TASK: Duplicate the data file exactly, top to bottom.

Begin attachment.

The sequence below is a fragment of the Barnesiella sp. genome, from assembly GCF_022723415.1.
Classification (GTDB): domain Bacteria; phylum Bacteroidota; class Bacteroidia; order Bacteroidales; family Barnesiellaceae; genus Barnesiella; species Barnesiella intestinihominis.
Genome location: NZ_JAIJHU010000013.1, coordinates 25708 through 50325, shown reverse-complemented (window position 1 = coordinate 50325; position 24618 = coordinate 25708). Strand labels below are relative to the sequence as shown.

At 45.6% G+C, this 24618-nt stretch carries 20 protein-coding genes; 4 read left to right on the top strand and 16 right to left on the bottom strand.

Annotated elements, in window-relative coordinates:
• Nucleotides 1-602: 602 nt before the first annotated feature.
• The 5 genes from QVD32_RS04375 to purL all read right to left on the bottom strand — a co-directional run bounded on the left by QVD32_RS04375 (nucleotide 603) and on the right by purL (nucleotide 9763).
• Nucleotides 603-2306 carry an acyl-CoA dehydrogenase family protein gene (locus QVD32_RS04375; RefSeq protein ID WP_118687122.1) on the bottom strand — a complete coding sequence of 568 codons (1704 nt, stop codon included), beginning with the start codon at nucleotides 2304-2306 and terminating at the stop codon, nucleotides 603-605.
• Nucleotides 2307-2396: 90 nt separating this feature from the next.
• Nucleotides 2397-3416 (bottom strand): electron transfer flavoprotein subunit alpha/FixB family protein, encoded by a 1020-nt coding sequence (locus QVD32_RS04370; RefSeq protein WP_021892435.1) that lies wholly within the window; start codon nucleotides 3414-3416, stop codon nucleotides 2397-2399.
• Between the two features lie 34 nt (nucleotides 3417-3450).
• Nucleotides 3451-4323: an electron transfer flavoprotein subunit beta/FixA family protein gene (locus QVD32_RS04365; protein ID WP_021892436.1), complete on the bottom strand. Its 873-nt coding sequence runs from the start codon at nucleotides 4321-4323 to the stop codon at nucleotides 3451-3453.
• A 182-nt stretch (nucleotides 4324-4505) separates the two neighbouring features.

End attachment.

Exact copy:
The sequence below is a fragment of the Barnesiella sp. genome, from assembly GCF_022723415.1.
Classification (GTDB): domain Bacteria; phylum Bacteroidota; class Bacteroidia; order Bacteroidales; family Barnesiellaceae; genus Barnesiella; species Barnesiella intestinihominis.
Genome location: NZ_JAIJHU010000013.1, coordinates 25708 through 50325, shown reverse-complemented (window position 1 = coordinate 50325; position 24618 = coordinate 25708). Strand labels below are relative to the sequence as shown.

At 45.6% G+C, this 24618-nt stretch carries 20 protein-coding genes; 4 read left to right on the top strand and 16 right to left on the bottom strand.

Annotated elements, in window-relative coordinates:
• Nucleotides 1-602: 602 nt before the first annotated feature.
• The 5 genes from QVD32_RS04375 to purL all read right to left on the bottom strand — a co-directional run bounded on the left by QVD32_RS04375 (nucleotide 603) and on the right by purL (nucleotide 9763).
• Nucleotides 603-2306 carry an acyl-CoA dehydrogenase family protein gene (locus QVD32_RS04375; RefSeq protein ID WP_118687122.1) on the bottom strand — a complete coding sequence of 568 codons (1704 nt, stop codon included), beginning with the start codon at nucleotides 2304-2306 and terminating at the stop codon, nucleotides 603-605.
• Nucleotides 2307-2396: 90 nt separating this feature from the next.
• Nucleotides 2397-3416 (bottom strand): electron transfer flavoprotein subunit alpha/FixB family protein, encoded by a 1020-nt coding sequence (locus QVD32_RS04370; RefSeq protein WP_021892435.1) that lies wholly within the window; start codon nucleotides 3414-3416, stop codon nucleotides 2397-2399.
• Between the two features lie 34 nt (nucleotides 3417-3450).
• Nucleotides 3451-4323: an electron transfer flavoprotein subunit beta/FixA family protein gene (locus QVD32_RS04365; protein ID WP_021892436.1), complete on the bottom strand. Its 873-nt coding sequence runs from the start codon at nucleotides 4321-4323 to the stop codon at nucleotides 3451-3453.
• A 182-nt stretch (nucleotides 4324-4505) separates the two neighbouring features.